UN humanitarian affairs chief Mark Lowcock, echoing calls for an immediate ceasefire, added that funding for aid operations in Yemen is “frankly on the verge of collapse” with only 18 per cent of the money required for 2020 having been received so far.
“Without more funding, we should all expect large increases in hunger, malnutrition, cholera, COVID-19 and, above all, death,” he said, just as demand for assistance is set to rise sharply.
The two officials delivered their grim messages as the 15-member Council debated the ongoing war in Yemen in only its second in-person meeting since the COVID-19 pandemic, shut down UN Headquarters in New York in mid-March.
Mr. Griffiths said that the military situation in Yemen has not improved during the past month, with fighting in the oil-producing Marib region, liable to undermine ceasefire prospects. He also called on all sides to protect civilians, following recent that included children among the casualties.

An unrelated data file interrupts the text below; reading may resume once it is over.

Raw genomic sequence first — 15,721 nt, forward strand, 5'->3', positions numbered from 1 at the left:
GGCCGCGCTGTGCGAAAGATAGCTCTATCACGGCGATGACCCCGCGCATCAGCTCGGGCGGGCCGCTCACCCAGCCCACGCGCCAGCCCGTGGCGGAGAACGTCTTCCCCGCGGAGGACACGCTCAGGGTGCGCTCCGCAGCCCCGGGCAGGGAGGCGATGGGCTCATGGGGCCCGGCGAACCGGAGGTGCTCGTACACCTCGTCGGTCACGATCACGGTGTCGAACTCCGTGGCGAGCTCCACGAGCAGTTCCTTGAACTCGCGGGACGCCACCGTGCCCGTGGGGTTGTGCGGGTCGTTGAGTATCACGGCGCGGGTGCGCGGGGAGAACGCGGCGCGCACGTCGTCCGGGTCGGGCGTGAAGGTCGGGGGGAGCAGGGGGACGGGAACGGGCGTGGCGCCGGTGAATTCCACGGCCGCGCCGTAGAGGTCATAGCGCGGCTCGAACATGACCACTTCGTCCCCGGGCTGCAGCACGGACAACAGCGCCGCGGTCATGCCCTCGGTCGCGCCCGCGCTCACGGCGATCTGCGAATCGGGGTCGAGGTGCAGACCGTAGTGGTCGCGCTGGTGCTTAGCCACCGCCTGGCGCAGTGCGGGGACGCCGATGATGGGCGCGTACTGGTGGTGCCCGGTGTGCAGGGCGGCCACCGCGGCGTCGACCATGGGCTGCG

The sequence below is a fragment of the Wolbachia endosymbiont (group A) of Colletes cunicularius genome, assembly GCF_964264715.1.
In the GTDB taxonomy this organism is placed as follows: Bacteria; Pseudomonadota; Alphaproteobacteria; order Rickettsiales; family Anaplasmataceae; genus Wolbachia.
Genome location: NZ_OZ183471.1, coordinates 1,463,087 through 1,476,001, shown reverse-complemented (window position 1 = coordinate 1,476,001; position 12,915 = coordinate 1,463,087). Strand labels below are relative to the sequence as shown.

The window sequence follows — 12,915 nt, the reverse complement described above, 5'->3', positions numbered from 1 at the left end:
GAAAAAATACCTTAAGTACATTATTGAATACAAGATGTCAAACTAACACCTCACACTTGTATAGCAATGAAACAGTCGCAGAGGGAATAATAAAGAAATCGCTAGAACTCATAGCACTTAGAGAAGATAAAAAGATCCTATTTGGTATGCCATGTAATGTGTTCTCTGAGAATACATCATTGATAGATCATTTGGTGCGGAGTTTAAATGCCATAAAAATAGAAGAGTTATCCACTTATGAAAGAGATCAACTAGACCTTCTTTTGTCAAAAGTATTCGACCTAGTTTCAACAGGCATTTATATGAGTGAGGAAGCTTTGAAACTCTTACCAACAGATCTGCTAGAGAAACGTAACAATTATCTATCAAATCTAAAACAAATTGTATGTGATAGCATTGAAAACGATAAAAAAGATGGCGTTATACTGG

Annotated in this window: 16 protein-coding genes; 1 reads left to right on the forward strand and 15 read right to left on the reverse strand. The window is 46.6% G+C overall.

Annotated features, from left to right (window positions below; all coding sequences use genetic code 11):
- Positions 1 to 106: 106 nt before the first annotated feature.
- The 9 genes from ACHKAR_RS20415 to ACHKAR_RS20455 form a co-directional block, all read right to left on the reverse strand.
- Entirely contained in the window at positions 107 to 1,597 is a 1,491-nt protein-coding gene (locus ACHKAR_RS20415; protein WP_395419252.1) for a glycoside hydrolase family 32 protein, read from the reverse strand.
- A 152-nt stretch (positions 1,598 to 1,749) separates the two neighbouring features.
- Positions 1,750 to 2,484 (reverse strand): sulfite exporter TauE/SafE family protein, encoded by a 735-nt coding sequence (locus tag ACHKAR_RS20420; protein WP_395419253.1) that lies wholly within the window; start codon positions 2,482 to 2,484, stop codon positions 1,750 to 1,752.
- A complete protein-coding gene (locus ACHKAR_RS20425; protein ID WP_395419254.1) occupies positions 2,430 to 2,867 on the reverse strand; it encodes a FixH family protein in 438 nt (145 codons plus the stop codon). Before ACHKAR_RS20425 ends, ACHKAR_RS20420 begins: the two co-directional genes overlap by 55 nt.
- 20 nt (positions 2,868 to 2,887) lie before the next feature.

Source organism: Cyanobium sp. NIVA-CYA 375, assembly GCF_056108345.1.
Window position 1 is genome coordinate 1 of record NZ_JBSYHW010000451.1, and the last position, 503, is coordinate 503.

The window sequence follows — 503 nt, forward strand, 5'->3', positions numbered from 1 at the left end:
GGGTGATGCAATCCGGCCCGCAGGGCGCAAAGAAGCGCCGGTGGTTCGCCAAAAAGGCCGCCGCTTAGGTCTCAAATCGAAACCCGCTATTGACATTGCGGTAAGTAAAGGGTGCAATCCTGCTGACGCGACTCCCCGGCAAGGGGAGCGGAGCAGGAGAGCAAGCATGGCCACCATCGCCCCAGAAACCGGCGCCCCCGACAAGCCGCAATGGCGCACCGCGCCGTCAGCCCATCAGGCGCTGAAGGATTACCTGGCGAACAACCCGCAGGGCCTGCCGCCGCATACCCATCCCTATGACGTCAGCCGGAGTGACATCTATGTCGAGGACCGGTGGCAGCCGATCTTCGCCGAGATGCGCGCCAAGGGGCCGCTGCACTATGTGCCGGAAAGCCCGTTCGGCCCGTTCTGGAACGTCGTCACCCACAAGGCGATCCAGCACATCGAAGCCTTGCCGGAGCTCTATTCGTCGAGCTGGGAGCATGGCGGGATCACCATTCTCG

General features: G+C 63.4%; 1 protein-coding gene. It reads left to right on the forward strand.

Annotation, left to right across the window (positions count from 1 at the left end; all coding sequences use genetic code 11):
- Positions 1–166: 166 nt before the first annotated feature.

With food prices rising, the value of the Yemeni rial depreciating, and most Yemenis without enough money to meet their basic needs, the two sides must agree on ways to keep the economy out of the conflict, he added.
Noting that the number of active front lines in Yemen has grown to 43 from 33 in January, Mr. Lowcock said that nearly 1 million displaced people are sheltering in and around Marib – and if the city comes under assault, waves of already vulnerable people are certain to flee the area.
Source: UN NEWS